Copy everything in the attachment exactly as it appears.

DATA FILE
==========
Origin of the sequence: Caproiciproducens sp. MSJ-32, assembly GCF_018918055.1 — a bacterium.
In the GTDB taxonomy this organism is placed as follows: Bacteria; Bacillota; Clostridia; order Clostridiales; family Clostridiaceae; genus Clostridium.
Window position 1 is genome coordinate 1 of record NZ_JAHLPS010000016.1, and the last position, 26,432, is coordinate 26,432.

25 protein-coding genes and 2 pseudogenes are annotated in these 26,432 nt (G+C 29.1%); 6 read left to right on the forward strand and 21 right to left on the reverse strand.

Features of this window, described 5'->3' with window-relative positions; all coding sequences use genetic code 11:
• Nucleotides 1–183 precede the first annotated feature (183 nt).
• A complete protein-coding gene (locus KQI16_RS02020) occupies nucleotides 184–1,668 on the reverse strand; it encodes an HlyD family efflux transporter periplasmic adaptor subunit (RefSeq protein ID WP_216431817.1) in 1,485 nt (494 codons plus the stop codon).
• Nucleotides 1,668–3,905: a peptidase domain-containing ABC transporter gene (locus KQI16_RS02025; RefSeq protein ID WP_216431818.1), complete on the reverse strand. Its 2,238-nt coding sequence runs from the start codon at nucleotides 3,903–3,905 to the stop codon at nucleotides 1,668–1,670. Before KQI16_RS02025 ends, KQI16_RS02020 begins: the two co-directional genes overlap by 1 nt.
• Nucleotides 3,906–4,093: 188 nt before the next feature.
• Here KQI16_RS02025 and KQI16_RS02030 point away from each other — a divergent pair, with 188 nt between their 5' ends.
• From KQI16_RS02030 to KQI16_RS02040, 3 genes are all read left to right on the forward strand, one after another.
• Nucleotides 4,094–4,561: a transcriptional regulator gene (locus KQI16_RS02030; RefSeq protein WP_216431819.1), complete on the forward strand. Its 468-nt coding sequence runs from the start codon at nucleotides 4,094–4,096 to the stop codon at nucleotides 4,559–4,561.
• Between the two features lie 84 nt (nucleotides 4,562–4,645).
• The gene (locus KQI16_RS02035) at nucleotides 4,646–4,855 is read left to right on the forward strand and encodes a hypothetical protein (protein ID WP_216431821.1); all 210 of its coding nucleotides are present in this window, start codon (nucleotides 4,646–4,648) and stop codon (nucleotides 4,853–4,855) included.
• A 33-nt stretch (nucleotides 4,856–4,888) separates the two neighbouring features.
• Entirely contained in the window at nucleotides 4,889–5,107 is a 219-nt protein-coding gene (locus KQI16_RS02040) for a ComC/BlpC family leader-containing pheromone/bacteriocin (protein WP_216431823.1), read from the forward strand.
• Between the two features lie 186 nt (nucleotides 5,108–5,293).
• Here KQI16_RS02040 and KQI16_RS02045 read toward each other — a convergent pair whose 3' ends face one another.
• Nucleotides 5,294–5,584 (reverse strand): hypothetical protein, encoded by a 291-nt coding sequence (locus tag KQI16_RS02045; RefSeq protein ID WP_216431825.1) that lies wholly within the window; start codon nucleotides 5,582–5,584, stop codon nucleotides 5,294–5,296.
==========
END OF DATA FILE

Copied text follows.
Origin of the sequence: Caproiciproducens sp. MSJ-32, assembly GCF_018918055.1 — a bacterium.
In the GTDB taxonomy this organism is placed as follows: Bacteria; Bacillota; Clostridia; order Clostridiales; family Clostridiaceae; genus Clostridium.
Window position 1 is genome coordinate 1 of record NZ_JAHLPS010000016.1, and the last position, 26,432, is coordinate 26,432.

25 protein-coding genes and 2 pseudogenes are annotated in these 26,432 nt (G+C 29.1%); 6 read left to right on the forward strand and 21 right to left on the reverse strand.

Features of this window, described 5'->3' with window-relative positions; all coding sequences use genetic code 11:
• Nucleotides 1–183 precede the first annotated feature (183 nt).
• A complete protein-coding gene (locus KQI16_RS02020) occupies nucleotides 184–1,668 on the reverse strand; it encodes an HlyD family efflux transporter periplasmic adaptor subunit (RefSeq protein ID WP_216431817.1) in 1,485 nt (494 codons plus the stop codon).
• Nucleotides 1,668–3,905: a peptidase domain-containing ABC transporter gene (locus KQI16_RS02025; RefSeq protein ID WP_216431818.1), complete on the reverse strand. Its 2,238-nt coding sequence runs from the start codon at nucleotides 3,903–3,905 to the stop codon at nucleotides 1,668–1,670. Before KQI16_RS02025 ends, KQI16_RS02020 begins: the two co-directional genes overlap by 1 nt.
• Nucleotides 3,906–4,093: 188 nt before the next feature.
• Here KQI16_RS02025 and KQI16_RS02030 point away from each other — a divergent pair, with 188 nt between their 5' ends.
• From KQI16_RS02030 to KQI16_RS02040, 3 genes are all read left to right on the forward strand, one after another.
• Nucleotides 4,094–4,561: a transcriptional regulator gene (locus KQI16_RS02030; RefSeq protein WP_216431819.1), complete on the forward strand. Its 468-nt coding sequence runs from the start codon at nucleotides 4,094–4,096 to the stop codon at nucleotides 4,559–4,561.
• Between the two features lie 84 nt (nucleotides 4,562–4,645).
• The gene (locus KQI16_RS02035) at nucleotides 4,646–4,855 is read left to right on the forward strand and encodes a hypothetical protein (protein ID WP_216431821.1); all 210 of its coding nucleotides are present in this window, start codon (nucleotides 4,646–4,648) and stop codon (nucleotides 4,853–4,855) included.
• A 33-nt stretch (nucleotides 4,856–4,888) separates the two neighbouring features.
• Entirely contained in the window at nucleotides 4,889–5,107 is a 219-nt protein-coding gene (locus KQI16_RS02040) for a ComC/BlpC family leader-containing pheromone/bacteriocin (protein WP_216431823.1), read from the forward strand.
• Between the two features lie 186 nt (nucleotides 5,108–5,293).
• Here KQI16_RS02040 and KQI16_RS02045 read toward each other — a convergent pair whose 3' ends face one another.
• Nucleotides 5,294–5,584 (reverse strand): hypothetical protein, encoded by a 291-nt coding sequence (locus tag KQI16_RS02045; RefSeq protein ID WP_216431825.1) that lies wholly within the window; start codon nucleotides 5,582–5,584, stop codon nucleotides 5,294–5,296.